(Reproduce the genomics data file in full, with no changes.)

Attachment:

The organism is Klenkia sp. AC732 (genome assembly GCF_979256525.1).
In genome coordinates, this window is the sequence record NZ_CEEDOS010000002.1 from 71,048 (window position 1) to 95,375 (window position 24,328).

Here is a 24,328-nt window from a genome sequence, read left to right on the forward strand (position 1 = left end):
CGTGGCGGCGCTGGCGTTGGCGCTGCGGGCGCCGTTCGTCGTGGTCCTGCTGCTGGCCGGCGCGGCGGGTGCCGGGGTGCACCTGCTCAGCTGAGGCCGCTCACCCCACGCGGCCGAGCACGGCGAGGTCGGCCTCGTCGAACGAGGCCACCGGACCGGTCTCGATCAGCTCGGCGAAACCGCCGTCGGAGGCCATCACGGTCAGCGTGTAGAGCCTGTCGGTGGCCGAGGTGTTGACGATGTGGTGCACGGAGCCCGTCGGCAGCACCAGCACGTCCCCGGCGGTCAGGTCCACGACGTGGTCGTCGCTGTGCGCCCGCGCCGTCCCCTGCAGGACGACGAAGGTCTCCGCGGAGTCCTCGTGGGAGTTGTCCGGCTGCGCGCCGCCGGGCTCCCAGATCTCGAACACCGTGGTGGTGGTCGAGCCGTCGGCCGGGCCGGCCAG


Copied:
The organism is Klenkia sp. AC732 (genome assembly GCF_979256525.1).
In genome coordinates, this window is the sequence record NZ_CEEDOS010000002.1 from 71,048 (window position 1) to 95,375 (window position 24,328).

Here is a 24,328-nt window from a genome sequence, read left to right on the forward strand (position 1 = left end):
CGTGGCGGCGCTGGCGTTGGCGCTGCGGGCGCCGTTCGTCGTGGTCCTGCTGCTGGCCGGCGCGGCGGGTGCCGGGGTGCACCTGCTCAGCTGAGGCCGCTCACCCCACGCGGCCGAGCACGGCGAGGTCGGCCTCGTCGAACGAGGCCACCGGACCGGTCTCGATCAGCTCGGCGAAACCGCCGTCGGAGGCCATCACGGTCAGCGTGTAGAGCCTGTCGGTGGCCGAGGTGTTGACGATGTGGTGCACGGAGCCCGTCGGCAGCACCAGCACGTCCCCGGCGGTCAGGTCCACGACGTGGTCGTCGCTGTGCGCCCGCGCCGTCCCCTGCAGGACGACGAAGGTCTCCGCGGAGTCCTCGTGGGAGTTGTCCGGCTGCGCGCCGCCGGGCTCCCAGATCTCGAACACCGTGGTGGTGGTCGAGCCGTCGGCCGGGCCGGCCAG